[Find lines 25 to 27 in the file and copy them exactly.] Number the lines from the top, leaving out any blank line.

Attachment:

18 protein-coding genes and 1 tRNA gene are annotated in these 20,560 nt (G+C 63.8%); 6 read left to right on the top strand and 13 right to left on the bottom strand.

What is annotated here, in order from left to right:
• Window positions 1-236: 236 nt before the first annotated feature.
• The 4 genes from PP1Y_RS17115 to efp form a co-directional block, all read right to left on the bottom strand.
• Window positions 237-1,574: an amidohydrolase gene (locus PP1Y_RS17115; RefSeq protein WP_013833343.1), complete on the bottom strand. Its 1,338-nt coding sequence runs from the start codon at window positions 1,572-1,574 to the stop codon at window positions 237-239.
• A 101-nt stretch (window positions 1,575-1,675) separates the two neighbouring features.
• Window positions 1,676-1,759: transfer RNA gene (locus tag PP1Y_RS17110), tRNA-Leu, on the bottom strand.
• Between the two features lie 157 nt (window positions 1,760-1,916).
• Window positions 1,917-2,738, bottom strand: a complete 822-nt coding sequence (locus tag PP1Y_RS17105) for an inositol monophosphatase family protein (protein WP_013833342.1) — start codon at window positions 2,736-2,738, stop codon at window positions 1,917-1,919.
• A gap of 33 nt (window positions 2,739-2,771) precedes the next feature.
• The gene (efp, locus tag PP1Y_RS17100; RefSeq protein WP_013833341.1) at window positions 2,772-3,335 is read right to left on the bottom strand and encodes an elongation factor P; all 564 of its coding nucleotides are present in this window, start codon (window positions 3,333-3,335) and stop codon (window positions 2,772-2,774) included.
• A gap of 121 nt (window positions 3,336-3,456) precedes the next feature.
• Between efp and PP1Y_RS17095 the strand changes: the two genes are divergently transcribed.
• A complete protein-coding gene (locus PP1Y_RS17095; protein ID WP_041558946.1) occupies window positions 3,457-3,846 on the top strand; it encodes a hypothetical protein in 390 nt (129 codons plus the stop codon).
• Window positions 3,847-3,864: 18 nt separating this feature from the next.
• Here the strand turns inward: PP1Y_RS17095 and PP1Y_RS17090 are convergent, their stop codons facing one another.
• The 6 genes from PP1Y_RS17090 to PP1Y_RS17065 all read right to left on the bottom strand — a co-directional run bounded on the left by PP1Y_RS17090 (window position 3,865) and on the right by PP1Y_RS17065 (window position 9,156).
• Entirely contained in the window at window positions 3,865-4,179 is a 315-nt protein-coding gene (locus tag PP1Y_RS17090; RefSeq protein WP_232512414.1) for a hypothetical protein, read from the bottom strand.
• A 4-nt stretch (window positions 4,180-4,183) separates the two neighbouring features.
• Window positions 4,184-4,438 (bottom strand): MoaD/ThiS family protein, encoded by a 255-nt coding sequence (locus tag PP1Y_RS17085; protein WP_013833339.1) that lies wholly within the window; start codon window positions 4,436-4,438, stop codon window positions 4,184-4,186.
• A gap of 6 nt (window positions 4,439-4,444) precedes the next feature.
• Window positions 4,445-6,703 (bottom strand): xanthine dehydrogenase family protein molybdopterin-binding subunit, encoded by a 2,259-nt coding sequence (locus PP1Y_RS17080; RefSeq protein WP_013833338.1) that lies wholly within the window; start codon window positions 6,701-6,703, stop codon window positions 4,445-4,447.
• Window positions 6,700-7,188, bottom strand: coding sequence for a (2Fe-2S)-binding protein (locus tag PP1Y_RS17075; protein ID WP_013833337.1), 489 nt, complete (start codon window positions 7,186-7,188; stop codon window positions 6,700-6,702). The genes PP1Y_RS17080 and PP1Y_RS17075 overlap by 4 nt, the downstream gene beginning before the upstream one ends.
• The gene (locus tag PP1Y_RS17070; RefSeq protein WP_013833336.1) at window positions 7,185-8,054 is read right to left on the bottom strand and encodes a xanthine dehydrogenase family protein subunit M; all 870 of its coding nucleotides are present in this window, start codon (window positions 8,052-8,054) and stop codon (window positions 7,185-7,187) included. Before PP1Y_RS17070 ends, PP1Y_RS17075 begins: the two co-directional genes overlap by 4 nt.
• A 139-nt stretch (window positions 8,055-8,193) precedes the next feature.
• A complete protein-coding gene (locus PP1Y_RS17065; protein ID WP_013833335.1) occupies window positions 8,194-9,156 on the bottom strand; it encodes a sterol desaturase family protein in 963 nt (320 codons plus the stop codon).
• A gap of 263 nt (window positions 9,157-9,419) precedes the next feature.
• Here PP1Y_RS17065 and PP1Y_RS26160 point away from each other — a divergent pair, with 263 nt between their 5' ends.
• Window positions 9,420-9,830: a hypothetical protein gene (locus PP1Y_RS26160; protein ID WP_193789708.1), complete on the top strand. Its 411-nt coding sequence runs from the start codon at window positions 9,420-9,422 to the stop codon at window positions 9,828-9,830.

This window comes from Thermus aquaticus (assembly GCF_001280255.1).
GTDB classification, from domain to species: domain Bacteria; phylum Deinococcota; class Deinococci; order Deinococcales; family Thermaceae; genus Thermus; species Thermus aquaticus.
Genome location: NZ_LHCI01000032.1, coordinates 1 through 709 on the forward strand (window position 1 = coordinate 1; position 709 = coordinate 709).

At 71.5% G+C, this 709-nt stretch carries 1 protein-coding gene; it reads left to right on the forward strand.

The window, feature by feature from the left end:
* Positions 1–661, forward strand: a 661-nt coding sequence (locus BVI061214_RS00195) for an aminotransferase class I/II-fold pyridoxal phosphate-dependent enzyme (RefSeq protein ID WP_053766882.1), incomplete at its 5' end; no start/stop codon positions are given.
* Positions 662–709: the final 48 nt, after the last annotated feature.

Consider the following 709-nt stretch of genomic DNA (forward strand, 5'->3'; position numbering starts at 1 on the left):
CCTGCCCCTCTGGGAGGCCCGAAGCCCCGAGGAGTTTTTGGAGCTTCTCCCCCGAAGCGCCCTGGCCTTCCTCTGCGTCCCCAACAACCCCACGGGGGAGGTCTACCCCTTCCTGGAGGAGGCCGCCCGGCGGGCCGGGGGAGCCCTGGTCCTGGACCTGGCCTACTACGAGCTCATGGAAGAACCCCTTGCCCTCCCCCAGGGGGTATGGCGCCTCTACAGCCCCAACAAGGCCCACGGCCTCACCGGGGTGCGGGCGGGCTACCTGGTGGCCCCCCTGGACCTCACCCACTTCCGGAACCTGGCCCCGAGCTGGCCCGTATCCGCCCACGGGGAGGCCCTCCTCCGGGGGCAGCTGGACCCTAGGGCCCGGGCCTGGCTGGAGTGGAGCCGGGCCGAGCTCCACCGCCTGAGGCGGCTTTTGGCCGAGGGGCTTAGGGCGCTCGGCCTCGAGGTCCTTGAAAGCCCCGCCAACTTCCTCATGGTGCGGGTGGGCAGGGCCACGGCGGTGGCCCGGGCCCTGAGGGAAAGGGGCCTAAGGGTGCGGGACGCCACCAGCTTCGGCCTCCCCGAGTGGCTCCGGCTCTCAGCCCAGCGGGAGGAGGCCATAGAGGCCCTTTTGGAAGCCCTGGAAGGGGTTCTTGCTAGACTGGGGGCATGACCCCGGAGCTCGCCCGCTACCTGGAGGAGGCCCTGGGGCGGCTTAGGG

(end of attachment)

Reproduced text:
• A 139-nt stretch (window positions 8,055-8,193) precedes the next feature.
• A complete protein-coding gene (locus PP1Y_RS17065; protein ID WP_013833335.1) occupies window positions 8,194-9,156 on the bottom strand; it encodes a sterol desaturase family protein in 963 nt (320 codons plus the stop codon).
• A gap of 263 nt (window positions 9,157-9,419) precedes the next feature.